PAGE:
The authors thank Sorin J. Brull, MD, for his guidance and help with the design of this study.

Back to Top | Article Outline

REFERENCES

1. Loftus RW, Koff MD, Brown JR, Patel HM, Jensen JT, Reddy S, Ruoff KL, Heard SO, Yeager MP, Dodds TM. The dynamics of Enterococcus transmission from bacterial reservoirs commonly encountered by anesthesia providers. Anesth Analg. 2015;120:827–36
2. Loftus RW, Koff MD, Brown JR, Patel HM, Jensen JT, Reddy S, Ruoff KL, Heard SO, Yeager MP, Dodds TM. The epidemiology of Staphylococcus aureus transmission in the anesthesia work area. Anesth Analg. 2015;120:807–18
3. Biddle C, Shah J. Quantification of anesthesia providers’ hand hygiene in a busy metropolitan operating room: what would Semmelweis think? Am J Infect Control. 2012;40:756–9
4. Munoz-Price LS, Riley B, Banks S, Eber S, Arheart K, Lubarsky DA, Birnbach DJ. Frequency of interactions and hand disinfections among anesthesiologists while providing anesthesia care in the operating room: induction versus maintenance. Infect Control Hosp Epidemiol. 2014;35:1056–9
5. Rowlands J, Yeager MP, Beach M, Patel HM, Huysman BC, Loftus RW. Video observation to map hand contact and bacterial transmission in operating rooms. Am J Infect Control. 2014;42:698–701
6. Loftus RW, Koff MD, Birnbach DJ. The dynamics and implications of bacterial transmission events arising from the anesthesia work area. Anesth Analg. 2015;120:853–60
7. Fernandez PG, Loftus RW, Dodds TM, Koff MD, Reddy S, Heard SO, Beach ML, Yeager MP, Brown JR. Hand hygiene knowledge and perceptions among anesthesia providers. Anesth Analg. 2015;120:837–43
8. Shafer SL. Making a difference in perioperative infection. Anesth Analg. 2015;120:697–9
9. Munoz-Price LS, Lubarsky DA, Arheart KL, Prado G, Cleary T, Fajardo-Aquino Y, Depascale D, Eber S, Carling P, Birnbach DJ. Interactions between anesthesiologists and the environment while providing anesthesia care in the operating room. Am J Infect Control. 2013;41:922–4
10. Scheithauer S, Lemmen SW. How can compliance with hand hygiene be improved in specialized areas of a university hospital? J Hosp Infect. 2013;83(suppl 1):S17–22
11. Prielipp RC, Brull SJ. If one is good, are two always better? Anesth Analg. 2015;120:706–8
12. Birnbach DJ, Rosen LF, Fitzpatrick M, Carling P, Arheart KL, Munoz-Price LS. Double gloves: a randomized trial to evaluate a simple strategy to reduce contamination in the operating room. Anesth Analg. 2015;120:848–52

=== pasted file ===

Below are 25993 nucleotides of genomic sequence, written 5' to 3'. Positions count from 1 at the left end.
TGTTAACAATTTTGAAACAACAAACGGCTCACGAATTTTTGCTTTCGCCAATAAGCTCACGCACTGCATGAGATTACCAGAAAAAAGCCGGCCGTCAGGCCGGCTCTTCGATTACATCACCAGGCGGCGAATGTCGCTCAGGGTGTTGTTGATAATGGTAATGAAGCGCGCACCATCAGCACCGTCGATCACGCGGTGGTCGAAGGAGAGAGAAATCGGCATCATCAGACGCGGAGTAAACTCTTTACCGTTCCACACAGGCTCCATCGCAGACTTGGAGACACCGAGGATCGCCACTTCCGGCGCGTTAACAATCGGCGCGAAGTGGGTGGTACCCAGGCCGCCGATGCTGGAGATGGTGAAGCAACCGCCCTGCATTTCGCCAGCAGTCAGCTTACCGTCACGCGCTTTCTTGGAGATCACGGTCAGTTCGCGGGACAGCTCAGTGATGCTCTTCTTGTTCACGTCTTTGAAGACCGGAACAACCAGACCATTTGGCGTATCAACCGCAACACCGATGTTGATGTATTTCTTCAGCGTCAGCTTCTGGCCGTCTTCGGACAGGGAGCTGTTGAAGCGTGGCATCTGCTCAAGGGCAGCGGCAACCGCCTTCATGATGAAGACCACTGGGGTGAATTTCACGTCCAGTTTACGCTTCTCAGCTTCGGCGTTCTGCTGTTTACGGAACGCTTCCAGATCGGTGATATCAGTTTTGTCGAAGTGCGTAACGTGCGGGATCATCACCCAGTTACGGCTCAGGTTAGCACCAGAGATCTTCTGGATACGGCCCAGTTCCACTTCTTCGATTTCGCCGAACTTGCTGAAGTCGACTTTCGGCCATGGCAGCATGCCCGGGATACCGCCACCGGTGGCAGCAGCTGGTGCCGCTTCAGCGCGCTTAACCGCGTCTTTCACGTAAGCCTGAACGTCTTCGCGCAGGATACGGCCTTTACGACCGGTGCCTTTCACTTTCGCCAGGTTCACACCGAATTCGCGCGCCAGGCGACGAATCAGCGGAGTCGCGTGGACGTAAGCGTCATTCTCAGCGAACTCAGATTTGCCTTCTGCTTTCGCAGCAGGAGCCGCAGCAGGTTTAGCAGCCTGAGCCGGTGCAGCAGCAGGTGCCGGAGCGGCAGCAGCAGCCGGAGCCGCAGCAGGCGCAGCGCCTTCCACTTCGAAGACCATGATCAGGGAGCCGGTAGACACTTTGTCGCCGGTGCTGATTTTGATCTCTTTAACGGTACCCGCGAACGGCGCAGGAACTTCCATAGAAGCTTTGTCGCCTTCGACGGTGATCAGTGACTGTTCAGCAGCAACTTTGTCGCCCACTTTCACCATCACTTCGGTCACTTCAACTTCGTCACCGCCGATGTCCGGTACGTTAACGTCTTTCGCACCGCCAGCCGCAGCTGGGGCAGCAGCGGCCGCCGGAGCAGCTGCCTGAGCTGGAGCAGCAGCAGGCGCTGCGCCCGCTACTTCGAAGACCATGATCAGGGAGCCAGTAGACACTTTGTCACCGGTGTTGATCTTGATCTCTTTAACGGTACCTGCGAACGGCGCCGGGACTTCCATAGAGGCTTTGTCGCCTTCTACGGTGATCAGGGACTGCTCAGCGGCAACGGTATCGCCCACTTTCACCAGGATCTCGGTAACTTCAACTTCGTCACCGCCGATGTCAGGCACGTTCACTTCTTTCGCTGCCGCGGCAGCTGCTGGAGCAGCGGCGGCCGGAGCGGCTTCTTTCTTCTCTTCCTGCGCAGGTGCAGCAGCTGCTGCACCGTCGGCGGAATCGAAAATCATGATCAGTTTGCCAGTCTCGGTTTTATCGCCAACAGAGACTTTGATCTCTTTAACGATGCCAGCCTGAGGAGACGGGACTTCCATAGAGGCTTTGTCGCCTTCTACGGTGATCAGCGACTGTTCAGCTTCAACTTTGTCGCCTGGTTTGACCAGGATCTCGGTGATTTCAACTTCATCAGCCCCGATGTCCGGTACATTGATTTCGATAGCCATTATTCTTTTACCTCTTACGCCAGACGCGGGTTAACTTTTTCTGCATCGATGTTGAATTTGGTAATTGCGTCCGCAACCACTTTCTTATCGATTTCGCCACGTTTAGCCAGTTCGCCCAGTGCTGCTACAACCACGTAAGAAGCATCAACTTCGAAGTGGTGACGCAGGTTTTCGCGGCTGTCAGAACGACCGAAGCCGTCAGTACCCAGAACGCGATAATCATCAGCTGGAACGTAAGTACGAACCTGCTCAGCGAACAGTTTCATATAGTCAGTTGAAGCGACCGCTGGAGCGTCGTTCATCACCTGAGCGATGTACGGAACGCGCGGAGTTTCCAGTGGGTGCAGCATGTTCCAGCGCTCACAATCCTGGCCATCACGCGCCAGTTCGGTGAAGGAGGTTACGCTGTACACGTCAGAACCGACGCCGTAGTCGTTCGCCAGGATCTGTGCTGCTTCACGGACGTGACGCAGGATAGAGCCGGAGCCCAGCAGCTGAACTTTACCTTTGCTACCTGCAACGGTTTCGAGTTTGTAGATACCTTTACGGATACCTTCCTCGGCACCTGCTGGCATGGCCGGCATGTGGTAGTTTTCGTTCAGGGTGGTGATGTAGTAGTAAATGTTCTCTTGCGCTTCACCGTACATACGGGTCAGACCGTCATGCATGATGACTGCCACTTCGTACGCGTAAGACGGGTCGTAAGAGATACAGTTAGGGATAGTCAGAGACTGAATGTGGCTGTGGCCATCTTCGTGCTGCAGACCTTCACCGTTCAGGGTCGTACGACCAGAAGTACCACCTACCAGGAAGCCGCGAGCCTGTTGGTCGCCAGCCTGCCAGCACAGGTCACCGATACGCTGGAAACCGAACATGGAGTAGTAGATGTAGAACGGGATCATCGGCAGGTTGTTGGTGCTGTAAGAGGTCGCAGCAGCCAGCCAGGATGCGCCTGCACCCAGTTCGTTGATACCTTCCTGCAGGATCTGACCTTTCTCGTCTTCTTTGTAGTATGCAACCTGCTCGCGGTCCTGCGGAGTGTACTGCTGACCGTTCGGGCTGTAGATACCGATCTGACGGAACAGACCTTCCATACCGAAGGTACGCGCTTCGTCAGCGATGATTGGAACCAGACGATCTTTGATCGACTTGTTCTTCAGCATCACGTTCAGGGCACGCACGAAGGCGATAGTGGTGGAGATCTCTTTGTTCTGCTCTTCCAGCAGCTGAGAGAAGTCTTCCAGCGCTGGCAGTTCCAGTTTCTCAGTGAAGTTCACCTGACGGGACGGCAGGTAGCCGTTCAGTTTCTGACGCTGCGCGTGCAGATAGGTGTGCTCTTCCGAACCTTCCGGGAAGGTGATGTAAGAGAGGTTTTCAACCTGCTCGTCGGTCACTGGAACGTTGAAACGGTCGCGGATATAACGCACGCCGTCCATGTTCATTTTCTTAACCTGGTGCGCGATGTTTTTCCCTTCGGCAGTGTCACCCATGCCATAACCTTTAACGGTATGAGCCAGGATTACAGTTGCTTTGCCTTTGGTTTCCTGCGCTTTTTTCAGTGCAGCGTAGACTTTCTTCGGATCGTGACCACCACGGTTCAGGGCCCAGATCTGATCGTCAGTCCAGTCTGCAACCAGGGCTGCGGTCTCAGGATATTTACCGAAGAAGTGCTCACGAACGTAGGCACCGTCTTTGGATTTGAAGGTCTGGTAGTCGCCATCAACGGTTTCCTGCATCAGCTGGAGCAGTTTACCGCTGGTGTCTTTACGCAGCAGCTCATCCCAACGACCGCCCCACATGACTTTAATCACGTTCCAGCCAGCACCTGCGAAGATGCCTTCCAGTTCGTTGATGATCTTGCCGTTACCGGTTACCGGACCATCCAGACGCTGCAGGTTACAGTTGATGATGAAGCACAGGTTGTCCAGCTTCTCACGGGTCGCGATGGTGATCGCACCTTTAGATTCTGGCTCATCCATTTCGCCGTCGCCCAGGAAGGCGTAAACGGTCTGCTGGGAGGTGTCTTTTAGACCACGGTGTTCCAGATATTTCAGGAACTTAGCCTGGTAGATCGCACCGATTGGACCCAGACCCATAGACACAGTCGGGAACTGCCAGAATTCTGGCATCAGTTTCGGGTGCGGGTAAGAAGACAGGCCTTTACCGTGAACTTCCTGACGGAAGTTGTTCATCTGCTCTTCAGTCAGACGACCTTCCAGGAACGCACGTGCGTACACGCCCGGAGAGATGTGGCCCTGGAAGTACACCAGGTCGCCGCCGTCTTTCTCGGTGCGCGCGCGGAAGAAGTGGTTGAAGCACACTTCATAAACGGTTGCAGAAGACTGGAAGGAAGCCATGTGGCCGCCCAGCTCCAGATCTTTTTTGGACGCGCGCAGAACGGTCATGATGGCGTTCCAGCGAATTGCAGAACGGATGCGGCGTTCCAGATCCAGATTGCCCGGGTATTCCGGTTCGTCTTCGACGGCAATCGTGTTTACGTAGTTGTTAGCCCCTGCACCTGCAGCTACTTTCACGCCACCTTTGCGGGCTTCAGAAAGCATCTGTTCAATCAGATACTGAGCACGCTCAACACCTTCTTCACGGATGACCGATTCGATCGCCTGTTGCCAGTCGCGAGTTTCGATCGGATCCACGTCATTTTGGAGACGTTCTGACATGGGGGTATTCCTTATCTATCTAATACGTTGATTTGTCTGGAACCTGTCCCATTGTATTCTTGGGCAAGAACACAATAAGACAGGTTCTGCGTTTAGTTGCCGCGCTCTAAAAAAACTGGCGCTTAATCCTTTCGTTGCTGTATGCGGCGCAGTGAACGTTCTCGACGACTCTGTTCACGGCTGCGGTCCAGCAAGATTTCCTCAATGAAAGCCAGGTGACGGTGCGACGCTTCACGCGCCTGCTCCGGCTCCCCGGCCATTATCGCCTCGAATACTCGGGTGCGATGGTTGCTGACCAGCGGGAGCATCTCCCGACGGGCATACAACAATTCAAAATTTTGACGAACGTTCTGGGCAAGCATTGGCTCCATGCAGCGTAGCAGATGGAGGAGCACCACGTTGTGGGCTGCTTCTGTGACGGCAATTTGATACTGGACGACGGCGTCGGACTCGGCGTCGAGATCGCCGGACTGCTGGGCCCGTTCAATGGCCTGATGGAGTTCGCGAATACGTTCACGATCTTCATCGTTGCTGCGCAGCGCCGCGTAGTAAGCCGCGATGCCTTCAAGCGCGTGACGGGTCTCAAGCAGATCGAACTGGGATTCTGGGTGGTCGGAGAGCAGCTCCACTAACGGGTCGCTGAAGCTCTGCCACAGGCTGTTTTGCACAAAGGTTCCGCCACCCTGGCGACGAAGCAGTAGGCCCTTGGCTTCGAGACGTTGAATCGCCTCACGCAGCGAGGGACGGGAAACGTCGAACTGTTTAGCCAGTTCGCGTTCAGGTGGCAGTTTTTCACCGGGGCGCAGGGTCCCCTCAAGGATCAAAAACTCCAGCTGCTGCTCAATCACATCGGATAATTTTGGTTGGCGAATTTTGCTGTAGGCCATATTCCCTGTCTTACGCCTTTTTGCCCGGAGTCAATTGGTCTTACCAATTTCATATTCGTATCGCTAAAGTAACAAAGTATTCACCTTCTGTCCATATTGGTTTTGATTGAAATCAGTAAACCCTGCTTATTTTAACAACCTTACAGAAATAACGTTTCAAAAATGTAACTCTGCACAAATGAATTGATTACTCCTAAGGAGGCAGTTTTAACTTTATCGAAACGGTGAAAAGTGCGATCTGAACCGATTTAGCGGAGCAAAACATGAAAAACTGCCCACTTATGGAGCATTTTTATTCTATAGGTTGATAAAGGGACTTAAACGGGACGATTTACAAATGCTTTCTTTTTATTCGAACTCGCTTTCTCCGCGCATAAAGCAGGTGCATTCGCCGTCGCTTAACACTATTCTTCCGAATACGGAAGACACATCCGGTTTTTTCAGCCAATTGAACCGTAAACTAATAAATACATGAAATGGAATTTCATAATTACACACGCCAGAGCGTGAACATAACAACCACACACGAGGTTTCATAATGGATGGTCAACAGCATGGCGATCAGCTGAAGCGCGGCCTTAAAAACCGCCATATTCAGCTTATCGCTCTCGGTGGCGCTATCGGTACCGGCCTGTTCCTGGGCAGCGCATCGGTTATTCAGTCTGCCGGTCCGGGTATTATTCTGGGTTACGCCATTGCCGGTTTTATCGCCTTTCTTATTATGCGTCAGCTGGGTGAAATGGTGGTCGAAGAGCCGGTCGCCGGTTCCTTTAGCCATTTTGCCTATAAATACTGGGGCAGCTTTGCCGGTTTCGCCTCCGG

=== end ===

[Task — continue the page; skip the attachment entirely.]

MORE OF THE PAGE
13. Zingg W, Pittet D. Stopcock contamination: the source does not explain it all. Anesth Analg. 2012;114:1151–2
14. Fuller C, Savage J, Besser S, Hayward A, Cookson B, Cooper B, Stone S. “The dirty hand in the latex glove”: a study of hand hygiene compliance when gloves are worn. Infect Control Hosp Epidemiol. 2011;32:1194–9
15. Munoz-Price LS, Patel Z, Banks S, Arheart K, Eber S, Lubarsky DA, Birnbach DJ. Randomized crossover study evaluating the effect of a hand sanitizer dispenser on the frequency of hand hygiene among anesthesiology staff in the operating room. Infect Control Hosp Epidemiol. 2014;35:717–20
16. Munoz-Price LS, Weinstein RA. Fecal patina in the anesthesia work area. Anesth Analg. 2015;120:703–5
17. Munoz-Price LS, Birnbach DJ, Lubarsky DA, Arheart KL, Fajardo-Aquino Y, Rosalsky M, Cleary T, Depascale D, Coro G, Namias N, Carling P. Decreasing operating room environmental pathogen contamination through improved cleaning practice. Infect Control Hosp Epidemiol. 2012;33:897–904
18. Clack L, Schmutz J, Manser T, Sax H. Infectious risk moments: a novel, human factors-informed approach to infection prevention. Infect Control Hosp Epidemiol. 2014;35:1051–5
19. Loftus RW, Brown JR, Koff MD, Reddy S, Heard SO, Patel HM, Fernandez PG, Beach ML, Corwin HL, Jensen JT, Kispert D, Huysman B, Dodds TM, Ruoff KL, Yeager MP. Multiple reservoirs contribute to intraoperative bacterial transmission. Anesth Analg. 2012;114:1236–48
20. Birnbach DJ, Rosen LF, Fitzpatrick M, Carling P, Munoz-Price LS. The use of a novel technology to study dynamics of pathogen transmission in the operating room. Anesth Analg. 2015;120:844–7
21. Muscarella LF. Reassessment of the risk of healthcare-acquired infection during rigid laryngoscopy. J Hosp Infect. 2008;68:101–7
22. Williams D, Dingley J, Jones C, Berry N. Contamination of laryngoscope handles. J Hosp Infect. 2010;74:123–8
23. Loftus RW, Muffly MK, Brown JR, Beach ML, Koff MD, Corwin HL, Surgenor SD, Kirkland KB, Yeager MP. Hand contamination of anesthesia providers is an important risk factor for intraoperative bacterial transmission. Anesth Analg. 2011;112:98–105
24. Loftus RW, Brindeiro BS, Kispert DP, Patel HM, Koff MD, Jensen JT, Dodds TM, Yeager MP, Ruoff KL, Gallagher JD, Beach ML, Brown JR. Reduction in intraoperative bacterial contamination of peripheral intravenous tubing through the use of a passive catheter care system. Anesth Analg. 2012;115:1315–23
25. Mermel LA, Bert A, Chapin KC, LeBlanc L. Intraoperative stopcock and manifold colonization of newly inserted peripheral intravenous catheters. Infect Control Hosp Epidemiol. 2014;35:1187–9
26. Lockman JL, Heitmiller ES, Ascenzi JA, Berkowitz I. Scrub the hub! Catheter needleless port decontamination. Anesthesiology. 2011;114:958
27. Loftus RW, Koff MD, Burchman CC, Schwartzman JD, Thorum V, Read ME, Wood TA, Beach ML. Transmission of pathogenic bacterial organisms in the anesthesia work area. Anesthesiology. 2008;109:399–407
28. Loftus RW, Brown JR, Patel HM, Koff MD, Jensen JT, Reddy S, Ruoff KL, Heard SO, Dodds TM, Beach ML, Yeager MP. Transmission dynamics of gram-negative bacterial pathogens in the anesthesia work area. Anesth Analg. 2015;120:819–26
29. Hopf HW. Bacterial reservoirs in the operating room. Anesth Analg. 2015;120:700–2
© 2015 International Anesthesia Research Society